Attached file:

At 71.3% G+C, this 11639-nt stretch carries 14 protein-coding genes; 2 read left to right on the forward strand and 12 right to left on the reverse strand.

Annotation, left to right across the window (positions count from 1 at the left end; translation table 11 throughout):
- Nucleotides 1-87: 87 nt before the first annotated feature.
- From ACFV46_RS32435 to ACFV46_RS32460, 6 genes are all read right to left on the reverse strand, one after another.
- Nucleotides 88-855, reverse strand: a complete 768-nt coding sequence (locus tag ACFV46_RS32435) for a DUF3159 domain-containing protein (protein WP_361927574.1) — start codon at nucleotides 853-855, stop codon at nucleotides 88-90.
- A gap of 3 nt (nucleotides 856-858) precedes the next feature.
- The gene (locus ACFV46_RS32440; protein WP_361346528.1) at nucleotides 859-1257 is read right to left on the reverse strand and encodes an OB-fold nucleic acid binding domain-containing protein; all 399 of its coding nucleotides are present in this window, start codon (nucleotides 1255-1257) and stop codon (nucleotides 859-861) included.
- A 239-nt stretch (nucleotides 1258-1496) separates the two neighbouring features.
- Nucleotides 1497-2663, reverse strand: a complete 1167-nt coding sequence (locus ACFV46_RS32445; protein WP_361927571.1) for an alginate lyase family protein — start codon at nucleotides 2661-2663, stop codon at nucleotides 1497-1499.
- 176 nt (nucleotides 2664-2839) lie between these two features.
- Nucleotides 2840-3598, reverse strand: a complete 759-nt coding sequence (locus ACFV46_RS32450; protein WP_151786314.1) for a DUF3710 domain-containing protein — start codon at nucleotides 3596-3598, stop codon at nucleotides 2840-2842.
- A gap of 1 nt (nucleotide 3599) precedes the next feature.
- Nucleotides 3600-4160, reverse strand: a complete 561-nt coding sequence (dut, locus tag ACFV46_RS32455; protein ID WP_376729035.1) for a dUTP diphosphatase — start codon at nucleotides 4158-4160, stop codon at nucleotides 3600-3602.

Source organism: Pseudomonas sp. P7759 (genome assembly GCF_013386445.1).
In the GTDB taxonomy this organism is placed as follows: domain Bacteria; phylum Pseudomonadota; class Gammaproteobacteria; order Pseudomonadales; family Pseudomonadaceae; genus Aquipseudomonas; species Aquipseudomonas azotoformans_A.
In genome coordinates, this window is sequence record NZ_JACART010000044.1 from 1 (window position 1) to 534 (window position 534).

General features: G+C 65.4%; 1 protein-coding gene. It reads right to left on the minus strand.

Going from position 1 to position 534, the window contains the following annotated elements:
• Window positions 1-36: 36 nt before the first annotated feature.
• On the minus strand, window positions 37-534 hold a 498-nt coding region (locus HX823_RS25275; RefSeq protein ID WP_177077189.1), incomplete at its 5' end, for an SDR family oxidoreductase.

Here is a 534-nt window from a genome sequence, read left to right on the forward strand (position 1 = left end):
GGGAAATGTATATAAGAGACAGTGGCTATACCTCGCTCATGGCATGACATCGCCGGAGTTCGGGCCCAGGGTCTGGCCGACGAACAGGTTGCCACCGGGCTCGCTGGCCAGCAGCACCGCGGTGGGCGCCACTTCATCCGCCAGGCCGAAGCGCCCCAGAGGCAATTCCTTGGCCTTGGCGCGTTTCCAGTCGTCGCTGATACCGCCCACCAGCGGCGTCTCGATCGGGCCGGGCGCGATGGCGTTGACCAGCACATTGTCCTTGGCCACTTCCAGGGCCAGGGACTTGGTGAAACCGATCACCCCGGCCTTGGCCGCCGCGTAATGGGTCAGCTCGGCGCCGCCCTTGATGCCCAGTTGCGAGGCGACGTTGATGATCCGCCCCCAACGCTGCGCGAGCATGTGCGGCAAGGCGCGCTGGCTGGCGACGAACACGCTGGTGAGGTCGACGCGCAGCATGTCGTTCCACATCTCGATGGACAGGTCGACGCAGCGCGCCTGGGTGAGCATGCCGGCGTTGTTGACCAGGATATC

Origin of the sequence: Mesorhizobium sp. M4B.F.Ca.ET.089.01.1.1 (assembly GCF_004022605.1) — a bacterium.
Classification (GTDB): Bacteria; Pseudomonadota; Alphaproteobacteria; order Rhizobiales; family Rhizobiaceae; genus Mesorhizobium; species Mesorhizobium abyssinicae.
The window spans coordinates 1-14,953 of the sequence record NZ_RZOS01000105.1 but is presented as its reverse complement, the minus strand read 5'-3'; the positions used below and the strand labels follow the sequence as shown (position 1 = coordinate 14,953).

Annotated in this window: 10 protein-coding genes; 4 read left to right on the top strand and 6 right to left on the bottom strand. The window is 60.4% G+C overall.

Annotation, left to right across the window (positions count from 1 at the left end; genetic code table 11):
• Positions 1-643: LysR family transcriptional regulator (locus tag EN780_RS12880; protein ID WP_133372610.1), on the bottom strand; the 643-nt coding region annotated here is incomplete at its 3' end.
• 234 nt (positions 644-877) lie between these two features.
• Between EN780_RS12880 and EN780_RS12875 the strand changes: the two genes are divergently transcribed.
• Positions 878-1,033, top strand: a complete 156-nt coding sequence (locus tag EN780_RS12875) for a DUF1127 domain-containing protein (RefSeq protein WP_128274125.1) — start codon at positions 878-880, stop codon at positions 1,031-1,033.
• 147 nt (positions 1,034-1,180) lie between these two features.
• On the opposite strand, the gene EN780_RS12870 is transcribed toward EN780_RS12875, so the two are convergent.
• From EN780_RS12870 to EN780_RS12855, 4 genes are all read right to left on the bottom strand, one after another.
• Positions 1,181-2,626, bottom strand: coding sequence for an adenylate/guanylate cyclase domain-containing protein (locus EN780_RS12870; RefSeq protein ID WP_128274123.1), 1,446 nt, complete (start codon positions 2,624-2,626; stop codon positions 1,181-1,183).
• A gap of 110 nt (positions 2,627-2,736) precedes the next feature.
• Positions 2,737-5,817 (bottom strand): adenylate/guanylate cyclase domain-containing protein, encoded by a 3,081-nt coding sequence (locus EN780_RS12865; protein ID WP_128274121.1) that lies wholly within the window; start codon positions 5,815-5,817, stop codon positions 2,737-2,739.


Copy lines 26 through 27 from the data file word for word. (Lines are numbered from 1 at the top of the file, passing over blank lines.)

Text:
Annotated in this window: 10 protein-coding genes; 4 read left to right on the top strand and 6 right to left on the bottom strand. The window is 60.4% G+C overall.

Annotation, left to right across the window (positions count from 1 at the left end; genetic code table 11):